Chemical gradients and bioactive hydrogels for mechanistic studies of protein binding and cell adhesion

Date of Award


Degree Type


Degree Name

Doctor of Philosophy (PhD)




Yan-Yeung Luk

Second Advisor

Dacheng Ren


Chemical gradients, Hydrogels, Protein binding, Cell adhesion

Subject Categories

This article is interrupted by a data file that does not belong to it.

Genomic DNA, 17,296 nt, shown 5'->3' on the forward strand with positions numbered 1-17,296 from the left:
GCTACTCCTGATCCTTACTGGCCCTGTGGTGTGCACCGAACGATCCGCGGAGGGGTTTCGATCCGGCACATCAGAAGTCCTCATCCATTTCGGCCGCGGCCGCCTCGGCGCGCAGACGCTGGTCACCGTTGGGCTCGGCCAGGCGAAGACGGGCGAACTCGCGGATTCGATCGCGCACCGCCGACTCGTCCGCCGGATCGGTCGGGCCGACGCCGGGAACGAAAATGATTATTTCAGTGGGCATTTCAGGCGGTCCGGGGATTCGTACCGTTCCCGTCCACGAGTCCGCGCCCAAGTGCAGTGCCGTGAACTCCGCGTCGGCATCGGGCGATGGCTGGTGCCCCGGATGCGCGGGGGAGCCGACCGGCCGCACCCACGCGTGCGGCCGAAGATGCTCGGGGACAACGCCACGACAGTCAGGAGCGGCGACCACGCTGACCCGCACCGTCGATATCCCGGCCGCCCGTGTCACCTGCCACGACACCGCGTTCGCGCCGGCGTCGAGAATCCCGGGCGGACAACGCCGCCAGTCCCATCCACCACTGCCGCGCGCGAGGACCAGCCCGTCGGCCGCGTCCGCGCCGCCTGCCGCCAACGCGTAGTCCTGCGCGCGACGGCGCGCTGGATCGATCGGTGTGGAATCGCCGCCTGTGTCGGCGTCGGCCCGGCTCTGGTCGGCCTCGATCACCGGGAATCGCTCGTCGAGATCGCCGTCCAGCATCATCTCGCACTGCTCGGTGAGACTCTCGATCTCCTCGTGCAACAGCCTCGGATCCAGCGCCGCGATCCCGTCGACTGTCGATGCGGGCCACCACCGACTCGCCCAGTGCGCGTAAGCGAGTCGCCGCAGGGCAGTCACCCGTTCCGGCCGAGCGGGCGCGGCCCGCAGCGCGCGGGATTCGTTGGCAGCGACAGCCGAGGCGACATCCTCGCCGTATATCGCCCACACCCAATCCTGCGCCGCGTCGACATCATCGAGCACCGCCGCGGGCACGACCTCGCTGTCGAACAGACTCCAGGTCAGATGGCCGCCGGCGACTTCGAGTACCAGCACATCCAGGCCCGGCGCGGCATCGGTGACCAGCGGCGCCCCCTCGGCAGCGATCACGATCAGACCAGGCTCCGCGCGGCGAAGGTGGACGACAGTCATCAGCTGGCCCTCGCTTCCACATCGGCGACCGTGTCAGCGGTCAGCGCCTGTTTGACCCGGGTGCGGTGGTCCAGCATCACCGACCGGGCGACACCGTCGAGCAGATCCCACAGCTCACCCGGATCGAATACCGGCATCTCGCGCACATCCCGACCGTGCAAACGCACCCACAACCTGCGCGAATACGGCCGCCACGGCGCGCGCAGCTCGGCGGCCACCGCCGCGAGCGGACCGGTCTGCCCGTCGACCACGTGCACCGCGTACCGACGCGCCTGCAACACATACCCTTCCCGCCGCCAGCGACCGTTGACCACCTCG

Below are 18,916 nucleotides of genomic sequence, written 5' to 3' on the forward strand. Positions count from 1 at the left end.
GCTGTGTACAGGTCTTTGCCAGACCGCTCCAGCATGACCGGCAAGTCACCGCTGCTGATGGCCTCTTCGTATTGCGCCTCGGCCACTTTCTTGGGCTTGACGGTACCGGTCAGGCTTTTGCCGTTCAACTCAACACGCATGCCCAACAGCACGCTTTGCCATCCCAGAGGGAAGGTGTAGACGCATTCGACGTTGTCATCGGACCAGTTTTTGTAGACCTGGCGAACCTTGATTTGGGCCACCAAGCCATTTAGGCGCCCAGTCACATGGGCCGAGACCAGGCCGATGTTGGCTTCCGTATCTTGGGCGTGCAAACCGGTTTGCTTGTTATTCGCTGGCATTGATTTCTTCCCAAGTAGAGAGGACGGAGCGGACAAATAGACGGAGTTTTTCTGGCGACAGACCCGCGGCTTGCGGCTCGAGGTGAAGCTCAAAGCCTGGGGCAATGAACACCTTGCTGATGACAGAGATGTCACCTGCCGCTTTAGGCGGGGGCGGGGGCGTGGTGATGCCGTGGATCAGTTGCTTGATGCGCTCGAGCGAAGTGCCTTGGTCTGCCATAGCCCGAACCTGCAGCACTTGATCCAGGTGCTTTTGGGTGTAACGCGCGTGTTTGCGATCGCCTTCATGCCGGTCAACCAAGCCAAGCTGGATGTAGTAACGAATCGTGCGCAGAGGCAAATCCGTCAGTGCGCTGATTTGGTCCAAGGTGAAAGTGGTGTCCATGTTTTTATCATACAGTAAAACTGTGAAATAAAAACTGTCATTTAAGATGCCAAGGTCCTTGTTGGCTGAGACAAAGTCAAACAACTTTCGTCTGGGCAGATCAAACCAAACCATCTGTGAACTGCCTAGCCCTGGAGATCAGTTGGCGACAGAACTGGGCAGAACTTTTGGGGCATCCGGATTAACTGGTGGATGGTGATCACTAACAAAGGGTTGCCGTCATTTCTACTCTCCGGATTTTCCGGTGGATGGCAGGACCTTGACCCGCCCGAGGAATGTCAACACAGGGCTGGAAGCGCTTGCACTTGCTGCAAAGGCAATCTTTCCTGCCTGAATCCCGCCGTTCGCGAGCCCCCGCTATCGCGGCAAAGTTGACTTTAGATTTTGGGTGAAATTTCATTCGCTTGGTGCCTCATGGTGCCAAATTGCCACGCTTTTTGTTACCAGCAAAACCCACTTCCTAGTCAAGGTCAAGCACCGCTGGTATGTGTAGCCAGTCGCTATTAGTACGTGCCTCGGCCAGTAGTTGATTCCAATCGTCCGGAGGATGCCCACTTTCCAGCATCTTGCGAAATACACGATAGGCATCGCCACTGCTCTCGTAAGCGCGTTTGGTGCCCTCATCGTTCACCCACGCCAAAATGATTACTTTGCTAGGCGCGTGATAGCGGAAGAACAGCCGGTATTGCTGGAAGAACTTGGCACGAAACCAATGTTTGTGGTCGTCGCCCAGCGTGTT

The interactions among cells, biological molecules and surfaces have long been the subject of much study. These ubiquitous interactions are critically important for such processes as growth and development, but can also be problematic, as in biofouling caused by bacterial biofilm growth. A fundamental understanding of these interactions is important in engineering systems to control them or exploit them for a variety of purposes. The bulk of this work consists of a study of the mechanisms and the control of cell adhesion on surfaces, and the development of systems to detect specific biological molecules in water. The first two chapters herein describe two different methods of producing chemical gradients of alkanethiol self-assembled monolayers on gold films, and using these chemical gradients for the study of cell adhesion. One of these methods depends on gradient nanometer-scale topography in the gold film. The other involves modifying a gold surface with two components, such that the ratio of the components changed in a gradient fashion along the length of the surface. Cells cultured on these gradients had a significant difference in cell growth from one end of the gradient to the other. This work revealed mechanistic differences between mammalian and bacterial cell adhesion on surfaces. The third and fourth chapters contain details of efforts to produce a system to quickly and reliably detect the presence of specific antigens in water. These systems involve hydrogels modified with antigen-antibody pairs to respond to the target antigen. In one method, the hydrogels have an integrated diffraction grating, such that exposure to the target antigen will be reflected as a change in the diffraction of a beam of light projected through the gel. The other method uses fluorescently tagged antibodies to signal detection. The fifth chapter involves an investigation into the molecular organization of liquid crystal phases of disodium cromoglycate (DSCG), and presents a new hypothesis for the arrangement of molecules in DSCG solutions. Cholesteric phase was produced in polymer dispersions of DSCG by doping with chiral molecules, and these dispersions were used as templates for porous hydrogels with unique pore structure.


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